Machine dead, replaced, nodes offline for 3 days... graceful exit or keep up?

Hello,

My nodes device crashed and it looks it won’t be recoverable for a long time (or never). It seems something terrible happened to my good device used for Storj nodes, network monitoring and my personal use (streaming, gaming, …). After 5 years of 24/24 service, the device suddently shut down and rebooted with no blue screen, then it looped with the Windows 10 upgrades by crashing each time it wanted to show the session. Finally, after power off and power on, it stopped to show BIOS (power led flashing and restarting continuously), and finally, the next day, no more electrical activity at all. My guessing is the motherboard or the CPU because temperatures were degrading, but i’m not sure. I contact my little german manufacturer to see if he could still diagnose it even if its out of garantee. But, that’s it. I was prepared to SSDs or power failure issues with an UPS, but not this kind of thing, which is new to me.

So, obviously, the node has been offline, and for 3 days before I connect and reinstall it on another mini pc machines. The other problem is I’ve also stability problems with these machines I don’t really trust for the nodes uptime (docker already crashed the node with something like a material issue, “bad response”), and I’m now looking for dedicated Odroid HC2 I trust more to stay on a Windows 10 environnement and connect easily to my drives where I’ve also my own data.

Morally, it ruined all my hopes, it came when I was preparing to order two more hard drives. The managing on the machine and local access to drives were pretty easy, but this machine is now too expensive to replace only for nodes (my other mini pcs less stables are also more powerful, but i already dedicated them for computing tasks bypassing the power limit, running often hot, and making them crash sometimes, and not for something relative to a high uptime like the nodes).*

Well, I know some hidden values tracking the offline time before the staff implement the new disqualification model, but as this time, the offline disqualification is not implemented, and I don’t want leave the network. But my oldest node has a held amount of 225$. My two 12tb disks are almost full. I’ve no idea how things will going on when the disqualification will be implemented, but theorically, I can try to recover my uptime with these machines where I stopped all the others computing activity to be sure they keep “cool” to run without interruption, and I think to order two Odroid H2. Might I continue to run the nodes by ignoring my 3-days downtime for now (it was online for months before that), or might I graceful exit? Will Storj warn us before they implement the offline disqualification to the next update to avoid a brutal disqualification in the next update?

Well, again, I feel really bad about this, because I wanted to be a good SNO, I feel quite unlucky with all my current systems, and it makes me think about the people wanting to introduce a “maintenance” request to be able to replace devices when this kind of thing happens, but I read the offline disqualification will have now another kind of behavior and dead CPU/Motherboard is generally the last ultimate crash happening to SNO. I know the network can recover without me, but because I joined the community for a quite long time now, I express my apologies for this accident, hoping sunnier days with Odroid. :frowning:

If your HDD(s) don’t smell like bacon then try connecting them to your :arrow_down:

You already know about downtime DQ but this will tell you if your HDD(s) are alive or not. I would recommend not stressing these mini pcs for a while till you get your node back up.

Yes, you must do that.

You already are :heart: and I can prove it. This is a bad thing that happened to you and as per the phrase “Bad things happen to good people” proves you are good SNO :nerd_face:

These are unlucky times but you got an awesome community to help you get through this.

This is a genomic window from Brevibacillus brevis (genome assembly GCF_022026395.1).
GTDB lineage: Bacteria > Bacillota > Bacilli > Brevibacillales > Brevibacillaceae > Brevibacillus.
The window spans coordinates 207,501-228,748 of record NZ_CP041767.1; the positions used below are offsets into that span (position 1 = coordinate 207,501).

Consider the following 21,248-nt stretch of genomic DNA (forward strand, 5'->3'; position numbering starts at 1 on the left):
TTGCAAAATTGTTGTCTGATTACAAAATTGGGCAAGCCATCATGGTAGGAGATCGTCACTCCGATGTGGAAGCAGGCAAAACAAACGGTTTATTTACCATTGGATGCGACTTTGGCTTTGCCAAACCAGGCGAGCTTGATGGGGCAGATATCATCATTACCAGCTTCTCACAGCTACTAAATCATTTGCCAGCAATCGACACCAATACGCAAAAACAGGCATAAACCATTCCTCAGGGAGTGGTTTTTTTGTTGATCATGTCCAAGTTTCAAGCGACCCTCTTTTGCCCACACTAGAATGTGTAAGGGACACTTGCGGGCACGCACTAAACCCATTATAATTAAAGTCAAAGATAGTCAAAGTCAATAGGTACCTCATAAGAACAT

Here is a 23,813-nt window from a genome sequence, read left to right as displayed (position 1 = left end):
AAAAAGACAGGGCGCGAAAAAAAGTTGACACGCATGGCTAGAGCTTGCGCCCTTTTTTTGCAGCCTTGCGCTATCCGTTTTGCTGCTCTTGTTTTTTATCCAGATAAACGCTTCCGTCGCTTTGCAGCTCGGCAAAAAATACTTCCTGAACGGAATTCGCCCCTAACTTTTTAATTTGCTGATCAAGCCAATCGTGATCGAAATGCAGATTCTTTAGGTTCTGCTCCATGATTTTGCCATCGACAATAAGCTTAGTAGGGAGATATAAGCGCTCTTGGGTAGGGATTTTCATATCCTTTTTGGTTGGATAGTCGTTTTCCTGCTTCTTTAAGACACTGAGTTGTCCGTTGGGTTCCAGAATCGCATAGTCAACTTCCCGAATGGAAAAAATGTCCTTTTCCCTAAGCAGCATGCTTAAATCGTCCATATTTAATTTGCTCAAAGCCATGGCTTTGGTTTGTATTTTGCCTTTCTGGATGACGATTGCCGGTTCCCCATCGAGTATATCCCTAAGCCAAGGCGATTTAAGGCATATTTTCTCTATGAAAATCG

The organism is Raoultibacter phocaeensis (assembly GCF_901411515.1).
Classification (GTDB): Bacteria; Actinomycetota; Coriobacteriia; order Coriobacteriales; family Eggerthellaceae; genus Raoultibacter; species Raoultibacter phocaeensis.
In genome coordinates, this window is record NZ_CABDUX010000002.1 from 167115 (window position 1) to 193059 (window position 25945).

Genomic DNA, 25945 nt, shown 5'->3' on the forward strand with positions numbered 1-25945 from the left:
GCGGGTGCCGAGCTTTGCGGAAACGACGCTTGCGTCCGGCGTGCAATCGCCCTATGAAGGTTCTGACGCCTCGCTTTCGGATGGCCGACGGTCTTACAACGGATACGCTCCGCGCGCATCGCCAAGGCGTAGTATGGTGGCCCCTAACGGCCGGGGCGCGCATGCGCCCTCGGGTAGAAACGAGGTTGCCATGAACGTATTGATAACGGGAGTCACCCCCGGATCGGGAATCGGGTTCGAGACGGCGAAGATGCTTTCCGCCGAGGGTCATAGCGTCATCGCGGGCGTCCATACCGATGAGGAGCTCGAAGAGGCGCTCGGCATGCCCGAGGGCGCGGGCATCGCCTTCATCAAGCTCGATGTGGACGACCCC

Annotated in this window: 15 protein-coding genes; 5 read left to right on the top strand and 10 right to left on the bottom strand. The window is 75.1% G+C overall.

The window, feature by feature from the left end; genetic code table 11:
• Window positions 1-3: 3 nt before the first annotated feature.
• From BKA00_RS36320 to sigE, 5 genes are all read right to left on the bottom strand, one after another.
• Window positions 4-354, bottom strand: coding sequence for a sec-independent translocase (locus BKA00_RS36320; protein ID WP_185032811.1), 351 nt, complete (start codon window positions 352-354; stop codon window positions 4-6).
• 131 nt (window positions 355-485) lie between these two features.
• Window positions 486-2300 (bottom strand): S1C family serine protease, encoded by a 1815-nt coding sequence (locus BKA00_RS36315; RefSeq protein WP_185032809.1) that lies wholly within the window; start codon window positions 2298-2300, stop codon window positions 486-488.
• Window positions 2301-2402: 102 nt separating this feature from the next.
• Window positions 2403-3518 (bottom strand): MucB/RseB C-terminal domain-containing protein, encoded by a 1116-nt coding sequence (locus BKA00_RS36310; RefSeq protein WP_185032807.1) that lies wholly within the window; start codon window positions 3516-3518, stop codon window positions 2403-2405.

You have a few dozen unsolicited :hugs: coming your way.

Do update this thread on how you got your HDD(s) connected back again. This is not the end, the happy part is when you get your node back up.

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Thank you for the kind words!

All the drives (hard drives and SSDs) are healthy, and they’re already running on the mini-pc’s (its actually cheap chinese fanless aluminium “industrial” cases with i7-8565u from Topton company, dealed on Alibaba the previous year, and its nice for the value, but you can probably cook an egg on it and it reaches thermal limits faster than a cooking hob, but its still very powerful and valuable, so i like them, but its not great for the little nodes because of the random crashes when its heating, or you have to use the power-limits in the bios, and it was not the purpose of these machines for me haha), one each. Also, the HDD are not powered by the PCs but by a standalone power in the HDD aluminium case. So, at least, I lost no data, and I’m quite relieved, because I forgot to backup some personal data (my music scores!), so lesson learned, I put that in the cloud. :wink:

By the way, Odroid will release the HC2 B+ revision the next month, so its a bit like an invitation to me.

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That’s really annoying. Sorry to hear it. I just wanted to say that the issue you are describing could very well be a PSU issue. It’s actually very rare that a CPU or motherboard is the problem, but PSU’s especially the cheaper no brand ones flake out all the time. If you have a chance to test it I definitely recommend trying a different PSU.

As for the nodes, just get them back online. I think you’ll be fine. Keep in mind it might take a few hours to get back to normal traffic as satellites take some time to notice your node is back online. But after that they should behave like normal. It would be a shame to do a graceful exit and lose all that data you’ve collected. When they do introduce downtime disqualification, it’s likely they will first introduce the downtime suspension and give nodes time to recover from that before they introduce disqualification. So it’s highly unlikely your nodes will be disqualified for this after the fact.

I must say “cheap” and “Chinese” often go together and they don’t inspire a lot of confidence of quality or longevity.
Maybe consider getting something a bit more expensive which may last you longer.

Other than that, I’m sorry to hear of your ordeal but hopefully you’ve got all your data intact and this will just be a blip :slight_smile:

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Interesting. Is the CPU on the back side of the main board? No heat sink…

Since you know it’s running hot you can run it with the cover off and put a fan on it. Perhaps there are some settings in the BIOS to underclock?